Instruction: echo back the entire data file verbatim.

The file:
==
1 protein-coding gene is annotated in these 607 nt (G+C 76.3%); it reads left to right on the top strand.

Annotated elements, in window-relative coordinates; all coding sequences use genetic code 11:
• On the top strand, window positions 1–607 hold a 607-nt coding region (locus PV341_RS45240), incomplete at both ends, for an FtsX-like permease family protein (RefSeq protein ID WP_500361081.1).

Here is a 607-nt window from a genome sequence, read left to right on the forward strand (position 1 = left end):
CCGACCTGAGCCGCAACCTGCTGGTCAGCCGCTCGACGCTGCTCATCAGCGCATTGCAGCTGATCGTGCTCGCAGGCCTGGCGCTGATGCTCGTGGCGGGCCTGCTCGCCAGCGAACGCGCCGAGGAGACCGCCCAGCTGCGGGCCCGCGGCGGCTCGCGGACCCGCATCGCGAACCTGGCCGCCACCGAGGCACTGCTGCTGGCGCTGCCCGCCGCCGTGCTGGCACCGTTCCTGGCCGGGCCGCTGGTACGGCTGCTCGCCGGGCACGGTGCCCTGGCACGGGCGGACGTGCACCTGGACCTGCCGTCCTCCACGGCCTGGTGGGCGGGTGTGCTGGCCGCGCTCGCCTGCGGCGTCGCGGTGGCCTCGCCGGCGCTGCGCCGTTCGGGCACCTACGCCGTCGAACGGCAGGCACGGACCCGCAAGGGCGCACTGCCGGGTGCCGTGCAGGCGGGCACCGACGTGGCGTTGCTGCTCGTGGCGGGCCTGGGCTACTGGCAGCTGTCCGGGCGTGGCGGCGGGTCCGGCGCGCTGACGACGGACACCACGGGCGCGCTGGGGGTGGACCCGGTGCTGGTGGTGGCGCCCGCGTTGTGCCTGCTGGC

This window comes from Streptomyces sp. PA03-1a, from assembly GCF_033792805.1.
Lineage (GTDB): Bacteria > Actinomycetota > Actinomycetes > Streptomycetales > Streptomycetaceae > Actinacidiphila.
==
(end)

1 protein-coding gene is annotated in these 607 nt (G+C 76.3%); it reads left to right on the top strand.

Annotated elements, in window-relative coordinates; all coding sequences use genetic code 11:
• On the top strand, window positions 1–607 hold a 607-nt coding region (locus PV341_RS45240), incomplete at both ends, for an FtsX-like permease family protein (RefSeq protein ID WP_500361081.1).

Here is a 607-nt window from a genome sequence, read left to right on the forward strand (position 1 = left end):
CCGACCTGAGCCGCAACCTGCTGGTCAGCCGCTCGACGCTGCTCATCAGCGCATTGCAGCTGATCGTGCTCGCAGGCCTGGCGCTGATGCTCGTGGCGGGCCTGCTCGCCAGCGAACGCGCCGAGGAGACCGCCCAGCTGCGGGCCCGCGGCGGCTCGCGGACCCGCATCGCGAACCTGGCCGCCACCGAGGCACTGCTGCTGGCGCTGCCCGCCGCCGTGCTGGCACCGTTCCTGGCCGGGCCGCTGGTACGGCTGCTCGCCGGGCACGGTGCCCTGGCACGGGCGGACGTGCACCTGGACCTGCCGTCCTCCACGGCCTGGTGGGCGGGTGTGCTGGCCGCGCTCGCCTGCGGCGTCGCGGTGGCCTCGCCGGCGCTGCGCCGTTCGGGCACCTACGCCGTCGAACGGCAGGCACGGACCCGCAAGGGCGCACTGCCGGGTGCCGTGCAGGCGGGCACCGACGTGGCGTTGCTGCTCGTGGCGGGCCTGGGCTACTGGCAGCTGTCCGGGCGTGGCGGCGGGTCCGGCGCGCTGACGACGGACACCACGGGCGCGCTGGGGGTGGACCCGGTGCTGGTGGTGGCGCCCGCGTTGTGCCTGCTGGC

This window comes from Streptomyces sp. PA03-1a, from assembly GCF_033792805.1.
Lineage (GTDB): Bacteria > Actinomycetota > Actinomycetes > Streptomycetales > Streptomycetaceae > Actinacidiphila.